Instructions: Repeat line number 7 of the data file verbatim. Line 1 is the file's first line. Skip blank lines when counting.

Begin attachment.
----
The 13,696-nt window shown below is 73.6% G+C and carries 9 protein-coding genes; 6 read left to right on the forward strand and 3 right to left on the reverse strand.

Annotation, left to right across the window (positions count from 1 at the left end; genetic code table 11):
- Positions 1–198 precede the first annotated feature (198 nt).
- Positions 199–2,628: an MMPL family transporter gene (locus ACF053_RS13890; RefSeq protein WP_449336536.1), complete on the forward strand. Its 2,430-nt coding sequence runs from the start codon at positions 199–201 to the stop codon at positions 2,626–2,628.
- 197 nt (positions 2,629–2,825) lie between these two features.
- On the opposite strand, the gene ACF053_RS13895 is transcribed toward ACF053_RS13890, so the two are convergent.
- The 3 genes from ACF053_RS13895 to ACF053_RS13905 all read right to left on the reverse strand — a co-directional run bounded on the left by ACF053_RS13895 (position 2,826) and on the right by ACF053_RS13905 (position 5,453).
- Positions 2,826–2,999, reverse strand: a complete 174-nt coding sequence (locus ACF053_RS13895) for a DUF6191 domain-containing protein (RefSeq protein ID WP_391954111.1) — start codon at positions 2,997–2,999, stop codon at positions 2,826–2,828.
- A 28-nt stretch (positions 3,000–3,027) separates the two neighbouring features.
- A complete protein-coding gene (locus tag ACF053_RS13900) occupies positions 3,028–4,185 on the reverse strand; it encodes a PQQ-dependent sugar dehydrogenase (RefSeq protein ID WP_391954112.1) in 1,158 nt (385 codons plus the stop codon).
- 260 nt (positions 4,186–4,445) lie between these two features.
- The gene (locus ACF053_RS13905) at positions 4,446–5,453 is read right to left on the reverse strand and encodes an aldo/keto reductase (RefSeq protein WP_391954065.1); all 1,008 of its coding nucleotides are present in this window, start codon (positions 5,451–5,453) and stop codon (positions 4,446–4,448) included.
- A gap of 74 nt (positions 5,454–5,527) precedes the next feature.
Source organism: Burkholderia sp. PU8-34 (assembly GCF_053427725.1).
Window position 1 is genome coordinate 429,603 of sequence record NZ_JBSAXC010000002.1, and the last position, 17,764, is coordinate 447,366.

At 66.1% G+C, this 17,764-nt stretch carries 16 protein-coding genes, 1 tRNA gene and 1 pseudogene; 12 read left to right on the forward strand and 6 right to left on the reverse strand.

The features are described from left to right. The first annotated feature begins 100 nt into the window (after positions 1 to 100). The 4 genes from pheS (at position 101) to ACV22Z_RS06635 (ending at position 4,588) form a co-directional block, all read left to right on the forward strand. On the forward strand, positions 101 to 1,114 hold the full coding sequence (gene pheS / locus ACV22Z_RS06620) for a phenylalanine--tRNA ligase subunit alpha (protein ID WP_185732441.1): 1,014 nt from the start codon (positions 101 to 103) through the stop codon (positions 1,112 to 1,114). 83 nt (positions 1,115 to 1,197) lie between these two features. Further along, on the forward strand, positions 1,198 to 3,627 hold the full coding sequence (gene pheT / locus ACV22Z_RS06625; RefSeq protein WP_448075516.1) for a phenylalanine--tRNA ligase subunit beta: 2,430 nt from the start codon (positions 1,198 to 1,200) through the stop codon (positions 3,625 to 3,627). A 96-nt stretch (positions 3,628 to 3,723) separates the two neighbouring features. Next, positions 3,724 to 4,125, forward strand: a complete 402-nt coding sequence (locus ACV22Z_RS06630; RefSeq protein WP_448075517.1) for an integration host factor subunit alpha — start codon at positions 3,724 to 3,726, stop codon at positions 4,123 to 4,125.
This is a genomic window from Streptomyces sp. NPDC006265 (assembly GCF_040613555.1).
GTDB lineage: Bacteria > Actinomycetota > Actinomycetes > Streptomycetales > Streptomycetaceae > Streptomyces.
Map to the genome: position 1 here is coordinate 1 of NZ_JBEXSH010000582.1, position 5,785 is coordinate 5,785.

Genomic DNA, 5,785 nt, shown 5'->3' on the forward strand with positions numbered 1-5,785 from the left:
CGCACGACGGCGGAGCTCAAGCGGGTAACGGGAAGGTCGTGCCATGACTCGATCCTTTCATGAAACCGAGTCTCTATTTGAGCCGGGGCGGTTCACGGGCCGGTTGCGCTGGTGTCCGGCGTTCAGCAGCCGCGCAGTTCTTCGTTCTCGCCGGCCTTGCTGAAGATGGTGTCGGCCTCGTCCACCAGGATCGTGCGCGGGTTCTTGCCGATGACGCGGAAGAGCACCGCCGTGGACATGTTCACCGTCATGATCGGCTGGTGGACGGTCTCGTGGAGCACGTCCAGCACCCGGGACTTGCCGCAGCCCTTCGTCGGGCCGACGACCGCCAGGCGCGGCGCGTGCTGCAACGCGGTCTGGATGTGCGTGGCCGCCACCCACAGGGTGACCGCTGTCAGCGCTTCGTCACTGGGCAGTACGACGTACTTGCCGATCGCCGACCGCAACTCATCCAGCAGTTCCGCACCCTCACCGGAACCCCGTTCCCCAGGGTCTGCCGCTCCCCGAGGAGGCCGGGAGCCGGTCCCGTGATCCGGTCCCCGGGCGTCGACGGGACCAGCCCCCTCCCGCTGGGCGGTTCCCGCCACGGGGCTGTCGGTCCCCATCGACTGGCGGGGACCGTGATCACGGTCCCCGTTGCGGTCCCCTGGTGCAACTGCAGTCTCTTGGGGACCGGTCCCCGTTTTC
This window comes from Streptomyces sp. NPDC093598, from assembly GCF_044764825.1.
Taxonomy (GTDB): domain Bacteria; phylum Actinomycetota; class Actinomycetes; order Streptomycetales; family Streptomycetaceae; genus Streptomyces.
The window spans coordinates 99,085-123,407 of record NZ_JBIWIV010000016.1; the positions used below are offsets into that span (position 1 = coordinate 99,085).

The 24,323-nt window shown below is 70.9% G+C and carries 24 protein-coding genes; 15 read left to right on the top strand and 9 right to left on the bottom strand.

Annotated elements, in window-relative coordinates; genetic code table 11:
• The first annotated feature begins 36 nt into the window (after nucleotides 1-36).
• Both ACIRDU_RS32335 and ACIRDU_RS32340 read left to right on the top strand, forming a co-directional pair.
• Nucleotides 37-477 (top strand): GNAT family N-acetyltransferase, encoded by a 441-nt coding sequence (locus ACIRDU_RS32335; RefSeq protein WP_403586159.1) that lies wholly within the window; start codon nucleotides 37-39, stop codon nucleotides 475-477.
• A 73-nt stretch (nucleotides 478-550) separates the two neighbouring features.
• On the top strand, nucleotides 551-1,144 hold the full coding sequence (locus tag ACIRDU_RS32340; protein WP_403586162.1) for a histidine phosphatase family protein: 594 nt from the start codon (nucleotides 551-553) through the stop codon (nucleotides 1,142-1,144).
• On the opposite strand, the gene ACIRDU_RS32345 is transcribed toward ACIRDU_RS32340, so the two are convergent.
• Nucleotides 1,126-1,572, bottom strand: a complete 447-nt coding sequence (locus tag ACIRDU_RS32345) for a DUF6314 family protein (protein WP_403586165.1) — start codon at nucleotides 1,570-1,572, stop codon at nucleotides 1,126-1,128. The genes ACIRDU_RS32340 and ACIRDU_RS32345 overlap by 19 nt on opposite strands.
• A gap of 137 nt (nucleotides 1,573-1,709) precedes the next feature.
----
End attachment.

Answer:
- The 3 genes from ACF053_RS13895 to ACF053_RS13905 all read right to left on the reverse strand — a co-directional run bounded on the left by ACF053_RS13895 (position 2,826) and on the right by ACF053_RS13905 (position 5,453).